Slay is a young adult novel about 17-year-old Kiera who leads a double life in a way. During the day she is a normal high school student, a daughter, sister, and a girlfriend. But in the safety of her own room, she becomes Emerald, a queen of a virtual world called Slay.
To play Slay, it’s recommended to use VR glasses, socks, and gloves. The game has many different areas, such as desert, swamp, rain forest and so on. The game’s main point is to battle other players with cards. The players can challenge others to a duel and if accepted, both players draw six cards: two Defense, two Hex and two Battle cards. Each card has something to do with black culture, there are cards such as the Jimi Hendrix card, the Mumbo Sauce card and the Twist Out card. The players can study their cards for a few seconds and arrange them. The winner gets points and coins in the game.
Slay is a game for black people, so to join the world of Slay, a password is needed which is only shared among black people. The world of Slay is visually beautiful and vivid, with plenty of details. Each player has their own house which can be decorated and the players visit each other. There are lots of different outfits to choose from as well. There are two creators, Emerald aka Kiera and Cicada aka Claire, both of whom have never met each other in real life but become friends during the book.
Balancing between the two worlds gets harder for Kiera when she finds out that a player has been murdered in real life over a fight for the game coins. Suddenly she must worry about whether the murder could have been prevented if she never created Slay while also worrying about a possible lawsuit regarding racism because suddenly Slay is all over the news and people are finding out about this game for black people only.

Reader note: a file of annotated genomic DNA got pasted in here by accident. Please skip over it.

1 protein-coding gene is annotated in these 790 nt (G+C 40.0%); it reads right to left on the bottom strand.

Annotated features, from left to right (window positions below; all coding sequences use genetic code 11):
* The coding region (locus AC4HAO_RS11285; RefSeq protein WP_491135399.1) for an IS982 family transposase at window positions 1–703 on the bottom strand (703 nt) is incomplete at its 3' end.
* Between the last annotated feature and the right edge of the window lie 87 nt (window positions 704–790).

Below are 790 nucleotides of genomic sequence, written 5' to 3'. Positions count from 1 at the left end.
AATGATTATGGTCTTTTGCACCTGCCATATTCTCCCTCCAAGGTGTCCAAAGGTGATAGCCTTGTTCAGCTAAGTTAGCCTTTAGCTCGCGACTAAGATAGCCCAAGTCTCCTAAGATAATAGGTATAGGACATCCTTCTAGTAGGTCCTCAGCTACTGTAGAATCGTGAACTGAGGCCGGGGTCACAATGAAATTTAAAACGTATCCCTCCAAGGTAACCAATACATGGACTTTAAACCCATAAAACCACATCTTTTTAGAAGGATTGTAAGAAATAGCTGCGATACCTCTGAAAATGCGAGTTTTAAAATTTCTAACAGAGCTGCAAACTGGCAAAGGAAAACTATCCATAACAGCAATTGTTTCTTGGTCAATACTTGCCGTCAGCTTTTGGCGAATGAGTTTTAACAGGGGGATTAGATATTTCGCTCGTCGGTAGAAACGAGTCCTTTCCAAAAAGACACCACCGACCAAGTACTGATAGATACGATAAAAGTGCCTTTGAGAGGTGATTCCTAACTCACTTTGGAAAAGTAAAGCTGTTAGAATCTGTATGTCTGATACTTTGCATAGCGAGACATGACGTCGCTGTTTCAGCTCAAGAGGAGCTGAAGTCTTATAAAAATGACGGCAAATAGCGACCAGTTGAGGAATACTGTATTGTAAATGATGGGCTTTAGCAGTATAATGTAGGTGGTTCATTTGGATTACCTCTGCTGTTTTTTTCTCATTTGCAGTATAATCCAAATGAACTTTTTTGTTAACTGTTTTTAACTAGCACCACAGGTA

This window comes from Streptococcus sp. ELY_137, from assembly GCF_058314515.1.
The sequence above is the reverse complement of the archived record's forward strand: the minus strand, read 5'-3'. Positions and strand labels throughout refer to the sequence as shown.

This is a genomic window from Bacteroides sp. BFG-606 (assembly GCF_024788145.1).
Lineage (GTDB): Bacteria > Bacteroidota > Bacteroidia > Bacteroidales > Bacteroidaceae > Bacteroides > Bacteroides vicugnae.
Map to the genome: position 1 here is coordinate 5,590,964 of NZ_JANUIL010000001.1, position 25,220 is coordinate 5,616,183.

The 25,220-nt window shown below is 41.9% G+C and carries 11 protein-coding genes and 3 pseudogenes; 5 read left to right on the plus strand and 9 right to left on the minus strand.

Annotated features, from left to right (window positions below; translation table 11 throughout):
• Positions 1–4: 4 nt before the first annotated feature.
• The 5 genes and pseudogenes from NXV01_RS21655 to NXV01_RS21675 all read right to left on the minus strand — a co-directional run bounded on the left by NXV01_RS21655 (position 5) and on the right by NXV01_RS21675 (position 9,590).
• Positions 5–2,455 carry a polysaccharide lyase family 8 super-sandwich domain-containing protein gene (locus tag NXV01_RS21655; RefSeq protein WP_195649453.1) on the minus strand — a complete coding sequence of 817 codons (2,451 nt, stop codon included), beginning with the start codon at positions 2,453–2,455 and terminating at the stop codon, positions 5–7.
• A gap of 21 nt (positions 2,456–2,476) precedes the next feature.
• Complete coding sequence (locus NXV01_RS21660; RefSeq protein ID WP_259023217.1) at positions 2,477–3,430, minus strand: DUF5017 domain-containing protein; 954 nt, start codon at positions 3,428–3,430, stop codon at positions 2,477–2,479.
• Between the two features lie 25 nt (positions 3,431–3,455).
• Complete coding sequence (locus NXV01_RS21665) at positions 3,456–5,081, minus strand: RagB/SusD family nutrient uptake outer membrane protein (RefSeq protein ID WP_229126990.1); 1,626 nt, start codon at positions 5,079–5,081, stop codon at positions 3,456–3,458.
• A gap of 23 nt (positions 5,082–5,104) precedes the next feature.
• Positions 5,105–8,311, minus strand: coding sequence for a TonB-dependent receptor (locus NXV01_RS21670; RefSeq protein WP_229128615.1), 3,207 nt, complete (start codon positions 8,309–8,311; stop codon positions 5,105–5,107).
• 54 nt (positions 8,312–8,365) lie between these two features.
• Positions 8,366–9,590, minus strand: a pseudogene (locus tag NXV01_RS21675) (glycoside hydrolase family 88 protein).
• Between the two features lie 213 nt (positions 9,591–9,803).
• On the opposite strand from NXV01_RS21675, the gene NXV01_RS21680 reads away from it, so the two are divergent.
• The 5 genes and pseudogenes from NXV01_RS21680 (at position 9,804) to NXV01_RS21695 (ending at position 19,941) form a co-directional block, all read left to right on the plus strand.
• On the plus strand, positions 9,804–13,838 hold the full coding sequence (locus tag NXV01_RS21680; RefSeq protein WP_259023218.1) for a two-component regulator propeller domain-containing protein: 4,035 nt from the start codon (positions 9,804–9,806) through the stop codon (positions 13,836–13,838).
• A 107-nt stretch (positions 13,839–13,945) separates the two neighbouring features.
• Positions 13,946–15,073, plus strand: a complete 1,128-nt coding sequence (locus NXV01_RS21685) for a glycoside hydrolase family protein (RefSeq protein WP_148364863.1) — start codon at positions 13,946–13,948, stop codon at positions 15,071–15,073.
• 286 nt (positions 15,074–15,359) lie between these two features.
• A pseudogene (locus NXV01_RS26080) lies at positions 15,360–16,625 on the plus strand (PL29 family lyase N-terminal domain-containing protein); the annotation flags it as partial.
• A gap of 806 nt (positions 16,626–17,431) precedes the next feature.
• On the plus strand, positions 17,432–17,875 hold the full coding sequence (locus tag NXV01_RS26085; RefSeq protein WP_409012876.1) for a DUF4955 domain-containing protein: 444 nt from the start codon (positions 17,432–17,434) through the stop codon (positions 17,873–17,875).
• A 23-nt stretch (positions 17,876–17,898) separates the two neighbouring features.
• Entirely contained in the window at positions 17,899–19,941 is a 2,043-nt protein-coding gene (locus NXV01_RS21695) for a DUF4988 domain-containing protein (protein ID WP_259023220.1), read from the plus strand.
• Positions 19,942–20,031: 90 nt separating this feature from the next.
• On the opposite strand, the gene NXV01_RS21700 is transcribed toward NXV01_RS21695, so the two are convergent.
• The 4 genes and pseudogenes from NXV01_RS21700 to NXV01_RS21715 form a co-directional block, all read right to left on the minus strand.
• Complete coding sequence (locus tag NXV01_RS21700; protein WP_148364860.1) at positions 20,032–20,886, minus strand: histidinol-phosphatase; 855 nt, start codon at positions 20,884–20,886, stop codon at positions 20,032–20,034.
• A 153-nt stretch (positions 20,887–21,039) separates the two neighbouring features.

I may not be the book’s target audience – a young adult – but nevertheless I really enjoyed the book. It was eye-opening in many ways, to peek into the mind of a black teenager going to school full of mostly white people and how the world of gaming can be cruel and full of racism for black people. These kinds of things rarely cross white people’s minds, because there has always been the option to choose your character to have the same-coloured skin as you do. And it really means a lot whether there is or isn’t that choice, that representation.
Speaking of representation, I am so glad that today there are more narratives than just the white cisgender straight one. When I was a teenager, different narratives were rare so I’m glad that kids today can read books, watch movies and play games that have characters that they can relate to. For black kids to have such books as Slay is so important, to have characters that are black and are battling with issues such as white people assuming they know the answer to what is and isn’t cultural appropriation. And if there is a “right” way for black people to behave and what is a good way to spread the culture.
The story got a hold of me, and it was hard to put the book down. And I do think that I got a lot to think about and afterwards I thought that I should read more books by black (women) authors. Sure, there were few things that were quite predictable and at first it really confused me when there was a change of perspective in the middle of the chapters and I didn’t realise it at first.
The game feels like it could be an actual game. Could a 17-year-old create and uphold such a virtual world with a friend a few years older who studies computers? I’m not sure but that’s not important, it is fiction after all. Slay is a haven for thousands of black people, it’s a place where they can be unapologetically black and proud of it and their culture. There are people playing from all over the world, having fun and being a community that supports each other.
All in all, Slay is definitely worth reading, whether you are a young adult or not. It’s easy to start caring about the characters and their lives and friendships. The author, Brittney Morris, has said that when writing about Kiera, she was thinking about her own teen years and I think that shows, because Kiera seems like a well-rounded character, a 17-year-old, still growing and trying to find her own place in the world – especially as a young black woman who loves videogames.
Author: Brittney Morris
Publisher: Hodder Children’s Books (2019)
Picture: taken by me
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